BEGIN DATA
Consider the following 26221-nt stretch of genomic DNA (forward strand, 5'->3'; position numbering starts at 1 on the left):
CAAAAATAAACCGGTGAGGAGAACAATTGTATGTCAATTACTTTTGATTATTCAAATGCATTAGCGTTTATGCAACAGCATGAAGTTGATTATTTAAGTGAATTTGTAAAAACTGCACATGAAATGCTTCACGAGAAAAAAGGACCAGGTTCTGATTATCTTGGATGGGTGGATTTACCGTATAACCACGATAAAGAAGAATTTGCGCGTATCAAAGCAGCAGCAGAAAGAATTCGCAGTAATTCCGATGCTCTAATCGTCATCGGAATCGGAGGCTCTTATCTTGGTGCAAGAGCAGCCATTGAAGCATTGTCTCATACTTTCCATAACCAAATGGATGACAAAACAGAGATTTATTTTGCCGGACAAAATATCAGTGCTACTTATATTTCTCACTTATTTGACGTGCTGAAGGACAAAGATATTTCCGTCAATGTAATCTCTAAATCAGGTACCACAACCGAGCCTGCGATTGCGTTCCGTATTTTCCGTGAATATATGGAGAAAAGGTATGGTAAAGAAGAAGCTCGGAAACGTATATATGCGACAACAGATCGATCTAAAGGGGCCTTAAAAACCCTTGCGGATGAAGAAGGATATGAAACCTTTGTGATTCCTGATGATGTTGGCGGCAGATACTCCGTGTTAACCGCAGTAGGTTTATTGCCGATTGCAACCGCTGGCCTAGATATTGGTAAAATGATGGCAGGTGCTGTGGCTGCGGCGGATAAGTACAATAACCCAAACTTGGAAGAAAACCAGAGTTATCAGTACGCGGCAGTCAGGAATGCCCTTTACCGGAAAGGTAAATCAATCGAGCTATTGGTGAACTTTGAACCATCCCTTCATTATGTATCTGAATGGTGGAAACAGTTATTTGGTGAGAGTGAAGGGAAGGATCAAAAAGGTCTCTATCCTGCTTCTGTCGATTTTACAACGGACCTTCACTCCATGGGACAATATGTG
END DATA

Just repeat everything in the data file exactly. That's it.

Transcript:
Consider the following 26221-nt stretch of genomic DNA (forward strand, 5'->3'; position numbering starts at 1 on the left):
CAAAAATAAACCGGTGAGGAGAACAATTGTATGTCAATTACTTTTGATTATTCAAATGCATTAGCGTTTATGCAACAGCATGAAGTTGATTATTTAAGTGAATTTGTAAAAACTGCACATGAAATGCTTCACGAGAAAAAAGGACCAGGTTCTGATTATCTTGGATGGGTGGATTTACCGTATAACCACGATAAAGAAGAATTTGCGCGTATCAAAGCAGCAGCAGAAAGAATTCGCAGTAATTCCGATGCTCTAATCGTCATCGGAATCGGAGGCTCTTATCTTGGTGCAAGAGCAGCCATTGAAGCATTGTCTCATACTTTCCATAACCAAATGGATGACAAAACAGAGATTTATTTTGCCGGACAAAATATCAGTGCTACTTATATTTCTCACTTATTTGACGTGCTGAAGGACAAAGATATTTCCGTCAATGTAATCTCTAAATCAGGTACCACAACCGAGCCTGCGATTGCGTTCCGTATTTTCCGTGAATATATGGAGAAAAGGTATGGTAAAGAAGAAGCTCGGAAACGTATATATGCGACAACAGATCGATCTAAAGGGGCCTTAAAAACCCTTGCGGATGAAGAAGGATATGAAACCTTTGTGATTCCTGATGATGTTGGCGGCAGATACTCCGTGTTAACCGCAGTAGGTTTATTGCCGATTGCAACCGCTGGCCTAGATATTGGTAAAATGATGGCAGGTGCTGTGGCTGCGGCGGATAAGTACAATAACCCAAACTTGGAAGAAAACCAGAGTTATCAGTACGCGGCAGTCAGGAATGCCCTTTACCGGAAAGGTAAATCAATCGAGCTATTGGTGAACTTTGAACCATCCCTTCATTATGTATCTGAATGGTGGAAACAGTTATTTGGTGAGAGTGAAGGGAAGGATCAAAAAGGTCTCTATCCTGCTTCTGTCGATTTTACAACGGACCTTCACTCCATGGGACAATATGTG